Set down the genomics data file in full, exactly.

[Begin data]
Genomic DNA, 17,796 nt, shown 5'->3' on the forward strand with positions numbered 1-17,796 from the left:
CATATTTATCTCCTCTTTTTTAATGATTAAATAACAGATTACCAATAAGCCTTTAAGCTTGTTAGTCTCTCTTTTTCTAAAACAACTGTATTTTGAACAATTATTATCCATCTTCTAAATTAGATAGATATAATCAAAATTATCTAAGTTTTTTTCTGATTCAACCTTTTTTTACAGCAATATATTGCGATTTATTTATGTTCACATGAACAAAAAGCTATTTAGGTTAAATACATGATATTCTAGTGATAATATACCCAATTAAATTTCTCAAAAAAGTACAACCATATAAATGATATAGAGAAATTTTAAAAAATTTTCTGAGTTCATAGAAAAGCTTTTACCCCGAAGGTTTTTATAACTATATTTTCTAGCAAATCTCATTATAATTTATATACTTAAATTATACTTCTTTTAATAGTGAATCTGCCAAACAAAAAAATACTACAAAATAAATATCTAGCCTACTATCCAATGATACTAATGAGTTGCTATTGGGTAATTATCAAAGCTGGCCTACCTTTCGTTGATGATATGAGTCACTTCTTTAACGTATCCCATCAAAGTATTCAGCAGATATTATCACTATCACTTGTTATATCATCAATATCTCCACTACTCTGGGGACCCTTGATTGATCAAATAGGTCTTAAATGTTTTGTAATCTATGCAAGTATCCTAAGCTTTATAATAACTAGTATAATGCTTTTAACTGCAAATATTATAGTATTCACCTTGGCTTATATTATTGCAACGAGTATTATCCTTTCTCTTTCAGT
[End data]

Genomic DNA, 17,796 nt, shown 5'->3' on the forward strand with positions numbered 1-17,796 from the left:
CATATTTATCTCCTCTTTTTTAATGATTAAATAACAGATTACCAATAAGCCTTTAAGCTTGTTAGTCTCTCTTTTTCTAAAACAACTGTATTTTGAACAATTATTATCCATCTTCTAAATTAGATAGATATAATCAAAATTATCTAAGTTTTTTTCTGATTCAACCTTTTTTTACAGCAATATATTGCGATTTATTTATGTTCACATGAACAAAAAGCTATTTAGGTTAAATACATGATATTCTAGTGATAATATACCCAATTAAATTTCTCAAAAAAGTACAACCATATAAATGATATAGAGAAATTTTAAAAAATTTTCTGAGTTCATAGAAAAGCTTTTACCCCGAAGGTTTTTATAACTATATTTTCTAGCAAATCTCATTATAATTTATATACTTAAATTATACTTCTTTTAATAGTGAATCTGCCAAACAAAAAAATACTACAAAATAAATATCTAGCCTACTATCCAATGATACTAATGAGTTGCTATTGGGTAATTATCAAAGCTGGCCTACCTTTCGTTGATGATATGAGTCACTTCTTTAACGTATCCCATCAAAGTATTCAGCAGATATTATCACTATCACTTGTTATATCATCAATATCTCCACTACTCTGGGGACCCTTGATTGATCAAATAGGTCTTAAATGTTTTGTAATCTATGCAAGTATCCTAAGCTTTATAATAACTAGTATAATGCTTTTAACTGCAAATATTATAGTATTCACCTTGGCTTATATTATTGCAACGAGTATTATCCTTTCTCTTTCAGT